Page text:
Pusztaszemes

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Pusztaszemes
Village
Coat of arms of Pusztaszemes
Coat of arms
Pusztaszemes is located in Hungary
Pusztaszemes
Pusztaszemes
Location of Pusztaszemes
Coordinates: 46°46′12″N 17°55′30″E / 46.77003°N 17.92505°E / 46.77003; 17.92505Coordinates: 46°46′12″N 17°55′30″E / 46.77003°N 17.92505°E / 46.77003; 17.92505
Country Hungary
RegionSouthern Transdanubia
CountySomogy
DistrictSiófok
RC DioceseKaposvár
Area
 • Total10.39 km2 (4.01 sq mi)
Population
(2017)
 • Total338[1]
 • Density39.84/km2 (103.2/sq mi)
Demonym(s)szemesi, pusztaszemesi
Time zoneUTC+1 (CET)
 • Summer (DST)UTC+2 (CEST)
Postal code
8619
Area code(s)(+36) 84
Patron SaintWendelin of Trier
NUTS 3 codeHU232
MPMihály Witzmann (Fidesz)

Pusztaszemes is a village in Somogy County, Hungary. It is known for being the birthplace of János Kádár's father, János Krezinger.

Etymology[edit]

The name of Pusztaszemes originates from the worlds szem (English: grain, eye, core) and puszta because this area depopulated during the Turkish occupation. It is also possible that the village got its name after its first owner, a man called Szemes.[2]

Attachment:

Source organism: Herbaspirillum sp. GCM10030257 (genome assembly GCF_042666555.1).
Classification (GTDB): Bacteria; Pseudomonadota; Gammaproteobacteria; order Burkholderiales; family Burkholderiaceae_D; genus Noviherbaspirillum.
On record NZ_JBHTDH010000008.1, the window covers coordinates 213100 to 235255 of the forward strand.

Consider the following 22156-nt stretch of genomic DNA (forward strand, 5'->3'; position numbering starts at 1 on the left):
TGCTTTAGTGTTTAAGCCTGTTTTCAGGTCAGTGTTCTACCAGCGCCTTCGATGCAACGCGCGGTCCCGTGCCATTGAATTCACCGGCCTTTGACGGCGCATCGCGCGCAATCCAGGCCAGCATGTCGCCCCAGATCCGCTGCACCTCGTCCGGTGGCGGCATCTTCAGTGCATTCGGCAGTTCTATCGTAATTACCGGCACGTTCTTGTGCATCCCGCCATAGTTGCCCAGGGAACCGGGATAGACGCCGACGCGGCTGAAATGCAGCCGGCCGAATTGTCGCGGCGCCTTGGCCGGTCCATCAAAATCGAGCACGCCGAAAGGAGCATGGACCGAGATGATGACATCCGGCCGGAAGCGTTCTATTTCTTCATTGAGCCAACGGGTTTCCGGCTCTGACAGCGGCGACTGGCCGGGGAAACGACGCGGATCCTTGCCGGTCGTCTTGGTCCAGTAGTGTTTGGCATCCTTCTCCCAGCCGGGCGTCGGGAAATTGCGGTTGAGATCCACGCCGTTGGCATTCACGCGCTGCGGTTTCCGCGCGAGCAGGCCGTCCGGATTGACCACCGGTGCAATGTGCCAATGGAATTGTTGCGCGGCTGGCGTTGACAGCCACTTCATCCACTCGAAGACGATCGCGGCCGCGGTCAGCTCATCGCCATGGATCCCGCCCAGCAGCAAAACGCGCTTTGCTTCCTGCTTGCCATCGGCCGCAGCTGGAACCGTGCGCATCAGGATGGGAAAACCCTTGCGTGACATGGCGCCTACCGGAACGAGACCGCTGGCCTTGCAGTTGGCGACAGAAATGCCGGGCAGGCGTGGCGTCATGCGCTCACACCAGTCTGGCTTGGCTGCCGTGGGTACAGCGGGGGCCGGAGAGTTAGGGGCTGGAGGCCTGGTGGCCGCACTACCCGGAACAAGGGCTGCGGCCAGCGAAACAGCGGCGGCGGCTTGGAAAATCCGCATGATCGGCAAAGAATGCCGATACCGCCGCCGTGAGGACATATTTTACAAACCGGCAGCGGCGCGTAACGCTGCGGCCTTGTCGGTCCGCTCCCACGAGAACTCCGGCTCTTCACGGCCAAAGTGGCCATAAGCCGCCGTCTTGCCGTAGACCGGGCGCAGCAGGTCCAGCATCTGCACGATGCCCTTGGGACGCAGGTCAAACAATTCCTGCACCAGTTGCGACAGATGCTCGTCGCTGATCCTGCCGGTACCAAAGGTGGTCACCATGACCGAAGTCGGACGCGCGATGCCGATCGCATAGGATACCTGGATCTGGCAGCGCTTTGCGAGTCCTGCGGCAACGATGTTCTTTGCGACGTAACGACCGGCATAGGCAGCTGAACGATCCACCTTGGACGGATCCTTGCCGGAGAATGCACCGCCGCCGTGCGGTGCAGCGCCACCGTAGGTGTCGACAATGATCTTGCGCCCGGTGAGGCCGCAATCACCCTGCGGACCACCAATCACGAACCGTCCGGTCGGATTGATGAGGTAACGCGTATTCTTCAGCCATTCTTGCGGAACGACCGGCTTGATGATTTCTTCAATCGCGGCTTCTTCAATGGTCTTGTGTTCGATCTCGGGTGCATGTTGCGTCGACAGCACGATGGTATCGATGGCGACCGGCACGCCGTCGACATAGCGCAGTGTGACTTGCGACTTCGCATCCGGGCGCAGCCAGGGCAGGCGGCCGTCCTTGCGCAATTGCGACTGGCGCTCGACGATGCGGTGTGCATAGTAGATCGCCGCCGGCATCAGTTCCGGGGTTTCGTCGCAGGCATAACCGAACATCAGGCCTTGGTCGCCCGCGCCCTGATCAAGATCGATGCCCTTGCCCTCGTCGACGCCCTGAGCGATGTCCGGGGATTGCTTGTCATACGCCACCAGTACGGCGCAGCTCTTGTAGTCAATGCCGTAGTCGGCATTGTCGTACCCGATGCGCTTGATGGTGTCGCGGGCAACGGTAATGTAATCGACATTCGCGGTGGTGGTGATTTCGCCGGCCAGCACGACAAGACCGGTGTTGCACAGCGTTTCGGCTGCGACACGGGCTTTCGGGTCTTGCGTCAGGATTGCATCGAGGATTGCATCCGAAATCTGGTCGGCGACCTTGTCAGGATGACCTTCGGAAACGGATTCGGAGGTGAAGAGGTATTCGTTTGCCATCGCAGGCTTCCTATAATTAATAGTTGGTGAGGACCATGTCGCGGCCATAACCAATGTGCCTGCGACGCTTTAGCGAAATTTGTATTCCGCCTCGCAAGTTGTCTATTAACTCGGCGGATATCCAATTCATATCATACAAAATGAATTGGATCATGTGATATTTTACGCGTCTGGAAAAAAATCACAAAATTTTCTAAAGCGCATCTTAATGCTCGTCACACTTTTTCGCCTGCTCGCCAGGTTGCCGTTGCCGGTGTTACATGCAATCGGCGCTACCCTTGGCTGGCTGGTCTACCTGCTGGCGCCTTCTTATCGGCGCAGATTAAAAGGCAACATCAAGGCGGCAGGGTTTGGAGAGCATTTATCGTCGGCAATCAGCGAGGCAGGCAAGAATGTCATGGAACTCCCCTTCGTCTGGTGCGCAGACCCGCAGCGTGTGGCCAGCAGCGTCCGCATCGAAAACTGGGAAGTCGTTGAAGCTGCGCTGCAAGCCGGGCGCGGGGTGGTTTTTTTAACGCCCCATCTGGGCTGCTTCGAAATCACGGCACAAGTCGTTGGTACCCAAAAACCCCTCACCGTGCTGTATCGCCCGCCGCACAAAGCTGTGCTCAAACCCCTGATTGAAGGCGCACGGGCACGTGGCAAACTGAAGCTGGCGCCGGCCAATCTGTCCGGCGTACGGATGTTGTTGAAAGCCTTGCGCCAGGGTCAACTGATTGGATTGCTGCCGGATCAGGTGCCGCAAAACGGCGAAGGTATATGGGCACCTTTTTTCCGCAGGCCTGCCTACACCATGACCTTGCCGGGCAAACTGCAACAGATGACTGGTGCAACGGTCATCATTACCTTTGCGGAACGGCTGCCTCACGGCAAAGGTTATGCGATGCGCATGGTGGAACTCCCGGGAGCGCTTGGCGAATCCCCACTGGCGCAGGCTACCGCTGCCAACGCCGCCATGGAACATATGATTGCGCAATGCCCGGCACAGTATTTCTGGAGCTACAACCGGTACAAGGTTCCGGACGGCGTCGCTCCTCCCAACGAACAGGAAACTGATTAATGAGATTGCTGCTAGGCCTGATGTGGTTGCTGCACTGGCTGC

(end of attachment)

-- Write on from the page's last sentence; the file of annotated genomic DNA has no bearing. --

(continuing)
Geography[edit]

It lies on the Outer Somogy Hill Range, 10 km south of Balatonföldvár, in the southern end of the Kőröshegy-Pusztaszemes Valley. The Brook Séd and Brook Jaba have their sources there. The first flows to the North in the Lake Balaton, the second to the South in the River Koppány.

History[edit]

Pusztaszemes was first mentioned in 1229 as Scernes. I also appears in the papal tithe register between 1332 and 1337. In 1536 it was written as Waralyazemes (Waralya means Castle bottom). Ottoman Porte's tax register mentioned it initially, later it became uninhabited. After the Siege of Buda the Hungarian nobility invited Christian settlers (mostly Roman Catholic) to Hungary. Until 1778 several German families arrived to Pusztaszemes who rebuilt the village. The landowner was the Széchényi family, but several residents had smaller portions of lands. According to the 1853 census the village had 340 residents of which 258 were Germans and 82 Hungarians.[3] Its Roman Catholic church was built in 1860 and was dedicated to Saint Wendelin.

Main sights[edit]

  • Roman Catholic Church - built in 1860 and dedicated to Saint Wendelin
  • monument for the heroes of the First and the Second World War
  • traditional houses
  • house of János Krezinger, father of János Kádár - at the edge of the village next to the forest

External links[edit]

References[edit]